It is a truth universally acknowledged that, when thinking and writing about novelist Jane Austen, this writer will inevitably adopt aspects of her tone of voice and writing style. What may not be quite so well known is that copying another writer’s words is an excellent way of adopting their tone of voice, that may, in turn, assist you in finding your own voice for your business brand.
In copying those famous opening words from Pride and Prejudice, I was actually demonstrating a top tip that has helped me and other copywriters adopt a new tone of voice for different business clients.
Find a piece of writing that’s a good example of the brand voice you want to adopt.
Copy it out word for word.
It will help you to write in a similar style.
It sounds rather simple doesn’t it? But honestly, it works. And it’s not just me that thinks so. I’ve seen this tip crop up in a number of copywriting resources, most recently in this podcast of 50 copywriting tips from Radix communications.
Why does it work?
I’d love someone to do some proper scientific research on this, but I like to imagine my brain firing off signals as I write. As I copy a different style, it fires off those neurons in different patterns or intensities and in different directions, helping me to make new connections and discover ‘oh, I do it like this.’
As children we learn to talk through mimicry. Imitating the sounds we hear, we eventually learn to speak. So, it makes sense (to me anyway) that we can and do learn to write in a similar way. We start out copying letters, then words and sentences, and eventually develop the skills to make them say what we want them to.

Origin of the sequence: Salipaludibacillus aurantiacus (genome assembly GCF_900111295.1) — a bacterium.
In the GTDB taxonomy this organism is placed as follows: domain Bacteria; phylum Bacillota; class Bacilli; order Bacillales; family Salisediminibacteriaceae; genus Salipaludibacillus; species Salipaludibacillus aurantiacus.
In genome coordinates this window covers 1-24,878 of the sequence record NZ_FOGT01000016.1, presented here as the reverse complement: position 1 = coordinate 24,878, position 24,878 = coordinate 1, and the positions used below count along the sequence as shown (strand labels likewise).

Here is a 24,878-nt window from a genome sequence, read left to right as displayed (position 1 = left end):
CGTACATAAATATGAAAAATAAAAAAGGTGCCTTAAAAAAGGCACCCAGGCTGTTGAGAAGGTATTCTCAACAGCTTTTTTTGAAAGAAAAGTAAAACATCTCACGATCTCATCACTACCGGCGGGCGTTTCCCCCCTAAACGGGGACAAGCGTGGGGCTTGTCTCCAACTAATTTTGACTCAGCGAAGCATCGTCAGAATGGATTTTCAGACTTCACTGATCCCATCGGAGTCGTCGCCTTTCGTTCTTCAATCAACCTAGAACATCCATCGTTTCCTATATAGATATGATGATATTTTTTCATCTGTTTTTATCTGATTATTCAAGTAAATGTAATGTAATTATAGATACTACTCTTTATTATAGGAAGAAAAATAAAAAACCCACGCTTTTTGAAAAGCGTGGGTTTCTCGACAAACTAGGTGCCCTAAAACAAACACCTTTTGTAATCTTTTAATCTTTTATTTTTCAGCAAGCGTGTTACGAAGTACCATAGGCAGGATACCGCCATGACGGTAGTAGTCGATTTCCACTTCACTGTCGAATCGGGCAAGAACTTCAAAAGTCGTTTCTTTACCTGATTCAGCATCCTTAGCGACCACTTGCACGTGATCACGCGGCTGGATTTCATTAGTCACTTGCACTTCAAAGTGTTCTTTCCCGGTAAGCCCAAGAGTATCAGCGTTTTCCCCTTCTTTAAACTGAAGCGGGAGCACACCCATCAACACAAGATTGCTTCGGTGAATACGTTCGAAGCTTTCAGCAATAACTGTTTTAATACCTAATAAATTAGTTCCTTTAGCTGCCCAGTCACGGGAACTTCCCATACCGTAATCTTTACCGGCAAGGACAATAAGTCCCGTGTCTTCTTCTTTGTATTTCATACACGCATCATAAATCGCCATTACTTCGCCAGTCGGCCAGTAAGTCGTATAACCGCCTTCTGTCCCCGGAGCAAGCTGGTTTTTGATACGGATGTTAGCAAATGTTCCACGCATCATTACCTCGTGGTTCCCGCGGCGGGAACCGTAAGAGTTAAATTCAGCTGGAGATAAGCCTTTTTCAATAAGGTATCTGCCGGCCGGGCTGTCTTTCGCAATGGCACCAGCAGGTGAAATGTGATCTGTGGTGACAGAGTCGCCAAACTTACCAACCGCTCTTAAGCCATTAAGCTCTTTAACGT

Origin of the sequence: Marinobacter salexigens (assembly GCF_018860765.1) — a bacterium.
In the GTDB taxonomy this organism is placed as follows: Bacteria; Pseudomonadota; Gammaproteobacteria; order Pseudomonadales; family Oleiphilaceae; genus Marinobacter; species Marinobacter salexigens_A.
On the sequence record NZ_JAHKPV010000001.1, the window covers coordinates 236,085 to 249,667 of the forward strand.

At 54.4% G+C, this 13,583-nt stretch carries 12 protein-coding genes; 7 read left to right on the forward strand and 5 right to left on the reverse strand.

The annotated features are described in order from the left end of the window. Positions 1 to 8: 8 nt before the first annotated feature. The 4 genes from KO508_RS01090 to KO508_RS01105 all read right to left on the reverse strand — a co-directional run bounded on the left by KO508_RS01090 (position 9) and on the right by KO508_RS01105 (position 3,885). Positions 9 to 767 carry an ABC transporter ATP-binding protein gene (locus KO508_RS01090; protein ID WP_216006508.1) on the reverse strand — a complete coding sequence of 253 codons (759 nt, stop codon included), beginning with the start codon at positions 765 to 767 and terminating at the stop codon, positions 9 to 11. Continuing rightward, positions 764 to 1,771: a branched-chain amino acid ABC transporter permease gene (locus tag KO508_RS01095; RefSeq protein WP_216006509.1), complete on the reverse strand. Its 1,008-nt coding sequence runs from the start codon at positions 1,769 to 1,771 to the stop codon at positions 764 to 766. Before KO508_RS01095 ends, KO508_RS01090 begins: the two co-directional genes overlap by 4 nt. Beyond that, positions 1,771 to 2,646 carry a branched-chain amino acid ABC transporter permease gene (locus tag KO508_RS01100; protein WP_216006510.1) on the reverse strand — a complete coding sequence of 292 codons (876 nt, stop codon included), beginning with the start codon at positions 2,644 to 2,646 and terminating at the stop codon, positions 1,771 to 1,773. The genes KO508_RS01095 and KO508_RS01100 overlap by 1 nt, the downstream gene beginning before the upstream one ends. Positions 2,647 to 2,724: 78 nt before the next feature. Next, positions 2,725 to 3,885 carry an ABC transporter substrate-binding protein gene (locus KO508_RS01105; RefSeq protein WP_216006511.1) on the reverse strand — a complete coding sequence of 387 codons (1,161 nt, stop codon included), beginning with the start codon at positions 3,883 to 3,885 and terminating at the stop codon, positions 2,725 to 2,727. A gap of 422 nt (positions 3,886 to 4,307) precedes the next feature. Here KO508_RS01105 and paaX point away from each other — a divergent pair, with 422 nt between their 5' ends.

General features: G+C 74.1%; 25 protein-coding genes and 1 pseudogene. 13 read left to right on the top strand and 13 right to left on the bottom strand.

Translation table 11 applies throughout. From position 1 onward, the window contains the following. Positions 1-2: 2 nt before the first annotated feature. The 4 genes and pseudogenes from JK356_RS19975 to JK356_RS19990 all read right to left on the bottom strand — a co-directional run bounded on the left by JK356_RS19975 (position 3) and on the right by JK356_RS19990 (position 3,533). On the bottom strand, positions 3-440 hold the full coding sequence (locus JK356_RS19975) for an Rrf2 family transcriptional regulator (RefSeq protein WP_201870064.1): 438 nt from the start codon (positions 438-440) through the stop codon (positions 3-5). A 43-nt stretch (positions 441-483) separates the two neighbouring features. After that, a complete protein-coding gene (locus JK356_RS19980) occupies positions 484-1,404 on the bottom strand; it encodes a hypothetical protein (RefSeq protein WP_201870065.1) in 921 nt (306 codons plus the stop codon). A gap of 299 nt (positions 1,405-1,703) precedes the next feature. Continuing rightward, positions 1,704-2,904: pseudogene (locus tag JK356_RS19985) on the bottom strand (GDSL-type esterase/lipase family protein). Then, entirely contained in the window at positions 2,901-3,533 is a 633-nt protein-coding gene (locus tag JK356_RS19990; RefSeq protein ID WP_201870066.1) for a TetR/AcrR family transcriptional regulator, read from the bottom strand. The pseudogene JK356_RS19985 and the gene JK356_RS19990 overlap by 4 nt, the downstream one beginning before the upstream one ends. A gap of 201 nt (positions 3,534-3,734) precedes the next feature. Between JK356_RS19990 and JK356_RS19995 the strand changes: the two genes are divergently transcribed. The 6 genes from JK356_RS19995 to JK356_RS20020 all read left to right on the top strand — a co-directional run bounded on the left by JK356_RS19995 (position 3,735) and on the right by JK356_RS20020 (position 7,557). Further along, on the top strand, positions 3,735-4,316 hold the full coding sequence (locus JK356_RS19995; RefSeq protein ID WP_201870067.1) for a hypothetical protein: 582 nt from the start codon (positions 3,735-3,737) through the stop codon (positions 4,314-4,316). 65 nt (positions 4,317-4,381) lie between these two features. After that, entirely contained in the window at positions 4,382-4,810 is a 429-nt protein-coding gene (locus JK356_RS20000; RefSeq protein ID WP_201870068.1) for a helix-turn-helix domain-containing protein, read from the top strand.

Copying the words of another writer mimics how we first learned to write and understand language, through imitation. I like to think that it puts my brain into ‘learning’ mode.
How this helps you find a brand voice for a business
If you’re looking to express who you are and what you do in a new and distinctive way, then finding a style of writing that you think sounds right for you and copying it is a good place to start. It could be the style of a publication that you admire, a book, an advert, a letter from another company – but I encourage you to search out things you like to help you get started.
There is a leap from copying and imitating to making a voice your own. It involves more in-depth analysis of what the writing does, how it does it and why. But once you’ve found it, you should be able to work out the rules. If you’ve got the right voice, they’ll feel natural.
It’s also important to test your new style. Do your customers like it? Does it do what it needs to communicate what your business does? Does it truly reflect your values and ethos? Are you confident you can apply it to all aspects of your verbal brand, from website to tweets, corporate report to customer email?
Why I’m thinking of Jane Austen
Jane Austen wrote mainly novels and letters, but with her precise turn of phrase, I like to think she’d have been a natural on Twitter.
She’s on my mind at the moment as this month marks 200 years since she died. To have created characters that are so familiar and stories that are still read, enjoyed and endlessly adapted so long after you have gone is a wonderful legacy for a writer.
On Sunday evening, I’m looking forward to seeing some of Jane Austen’s characters brought to life on stage at The Customs House as part of the Write Festival 2017 in South Tyneside. The critically-acclaimed Austen’s Women sees writer and performer Rebecca Vaughan become Emma Woodhouse, Mrs Norris, Miss Bates and other characters from Austen’s novels.
I shall no doubt smile as I recognise their words, and if, on Monday morning, I’m sounding a bit Lizzie Bennet, I do hope that you’ll forgive me.
For fun, try this quiz:
Which Jane Austen heroine are you?
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